Meg Otanwa, Nollywood actress, has written to Theresa May, the prime minister of the United Kingdom, asking her to help seek the release of Leah Sharibu.


Sharibu was among the victims in the Dapchi schoolgirls abduction in February.

The girls were released a few weeks later with the exemption of Sharibu who refused to denounce her Christian faith.

TheCable recently published a proof of life recording and picture of the abducted schoolgirl. On the recording, Sharibu pleaded with President Muhammadu Buhari to secure her release from captivity.


May visited Nigeria on Wednesday as part of a three-day trade mission to boots ties with Africa.

The ‘Ojuju’ actress used the opportunity to appeal to the prime minister to use her position and influence to lobby for the release of Sharibu.



Madam Prime Minister,

Welcome to Nigeria!

It is apparent that the federal government of Nigeria is excited at the trades, exports and foreign-investment opportunities your visit aims to bring. Why such level of excitement I dare to ask. Could it be because of what you stand for?

You stand for the mighty Great Britain and her people, working to implement an array of policies for workers, women, people below the poverty line, young, old and the general welfare of the people of Great Britain. You have spent your time in office pursuing such.


For these reasons you are celebrated and revered globally as one of the most powerful women of our time.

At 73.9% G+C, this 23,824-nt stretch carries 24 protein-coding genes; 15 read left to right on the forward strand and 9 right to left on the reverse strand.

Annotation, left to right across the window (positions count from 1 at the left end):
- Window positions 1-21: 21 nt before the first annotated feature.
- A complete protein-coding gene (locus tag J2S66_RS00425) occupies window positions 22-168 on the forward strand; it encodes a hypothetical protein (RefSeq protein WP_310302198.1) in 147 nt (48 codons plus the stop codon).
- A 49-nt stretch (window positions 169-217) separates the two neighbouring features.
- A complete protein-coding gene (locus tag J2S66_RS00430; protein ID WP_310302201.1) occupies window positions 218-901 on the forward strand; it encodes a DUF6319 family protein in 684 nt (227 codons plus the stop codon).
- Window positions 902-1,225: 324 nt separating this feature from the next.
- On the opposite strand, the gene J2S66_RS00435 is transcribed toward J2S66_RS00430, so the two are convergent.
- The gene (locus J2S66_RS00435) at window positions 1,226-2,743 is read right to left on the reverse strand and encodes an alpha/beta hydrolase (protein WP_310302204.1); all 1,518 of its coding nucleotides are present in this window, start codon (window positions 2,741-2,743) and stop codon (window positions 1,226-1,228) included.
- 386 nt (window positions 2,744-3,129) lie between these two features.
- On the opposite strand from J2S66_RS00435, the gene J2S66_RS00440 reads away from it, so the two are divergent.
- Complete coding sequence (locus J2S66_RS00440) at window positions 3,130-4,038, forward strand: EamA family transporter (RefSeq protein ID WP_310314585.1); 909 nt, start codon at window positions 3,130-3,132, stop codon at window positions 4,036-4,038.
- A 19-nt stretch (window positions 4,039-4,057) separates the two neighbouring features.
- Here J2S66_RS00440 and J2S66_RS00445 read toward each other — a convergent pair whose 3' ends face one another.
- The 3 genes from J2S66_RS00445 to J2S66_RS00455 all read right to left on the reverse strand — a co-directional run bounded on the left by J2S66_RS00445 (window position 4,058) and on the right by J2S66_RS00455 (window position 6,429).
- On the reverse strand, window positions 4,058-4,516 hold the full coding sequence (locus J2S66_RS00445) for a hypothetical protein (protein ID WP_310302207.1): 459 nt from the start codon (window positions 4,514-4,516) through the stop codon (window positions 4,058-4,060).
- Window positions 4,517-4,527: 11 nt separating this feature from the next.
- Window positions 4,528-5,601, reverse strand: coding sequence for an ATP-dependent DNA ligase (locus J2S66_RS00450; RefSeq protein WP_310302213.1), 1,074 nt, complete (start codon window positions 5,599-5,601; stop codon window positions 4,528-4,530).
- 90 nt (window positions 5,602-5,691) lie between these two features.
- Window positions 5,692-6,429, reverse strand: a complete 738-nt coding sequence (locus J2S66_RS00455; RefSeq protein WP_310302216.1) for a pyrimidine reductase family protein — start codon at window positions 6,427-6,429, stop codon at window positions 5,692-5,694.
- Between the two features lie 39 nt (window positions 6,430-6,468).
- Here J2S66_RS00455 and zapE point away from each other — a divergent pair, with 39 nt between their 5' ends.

It is in this light that I write to you. Seeing as you are a world leader, a woman and a mother.

Coming from North-central Nigeria, I am too familiar with stories of deprivation of education for the girl child. You see, life is twice as hard for her up north than it is for those in other parts of the country.

The girl child appears to be defeated on every front. She grows up being taught to clean, cook and cater to her father and brothers and in the event that she makes it into the four walls of classroom, she faces even a bigger monster.


On the night of 14th. April 2014, 276 female students were kidnapped from a secondary school in Chibok in the North-eastern part of the country. It was an event that shook and traumatized the world at large as we all carried the “Bring Back Our Girls” placards demanding their release. Some of these girls were never to be seen again. This incident, coupled with other challenges are enough to deter these innocent girls from the pursuit of an education but no, many courageous and brave young girls forged on in the quest for a brighter tomorrow through education.

On February 19th 2018, the monsters struck again, this time, it was at Government Girls Science and Technology College Dapchi. One hundred and ten (110) school girls abducted. Five lost their lives.

A few weeks later, the girls were released with the exemption of Leah Shuaibu.

Leah, a Christian had refused to renounce her faith even in the face of death. She is still held in captivity because of her beliefs and what she stands for.


For how long will our girls continue to live in fear? For how long will they be left unprotected and accessible to the monsters who crawl to them at night? How much longer and how many more girls will be taken from their families?

Madam Prime Minister Theresa May, as an activist, I challenge you, as woman I plead with you, as a sister, I implore you and as a human being, I demand empathy through action. SEEK THE RELEASE OF LEAH SHUAIBU as you go about your diplomatic negotiations and discussions with our president from one leader to another.

We know that where there is a will, there’s a way; If Imam Abdullahi Abubakar of Plateau state could save about 300 Christian lives from blood thirsty Fulani herdsmen by rolling in the mud in sheer determination, how much more the Commander in Chief Of The Armed Forces who has sworn to protect the life of every Nigerian.

Please help us BRING LEAH HOME.

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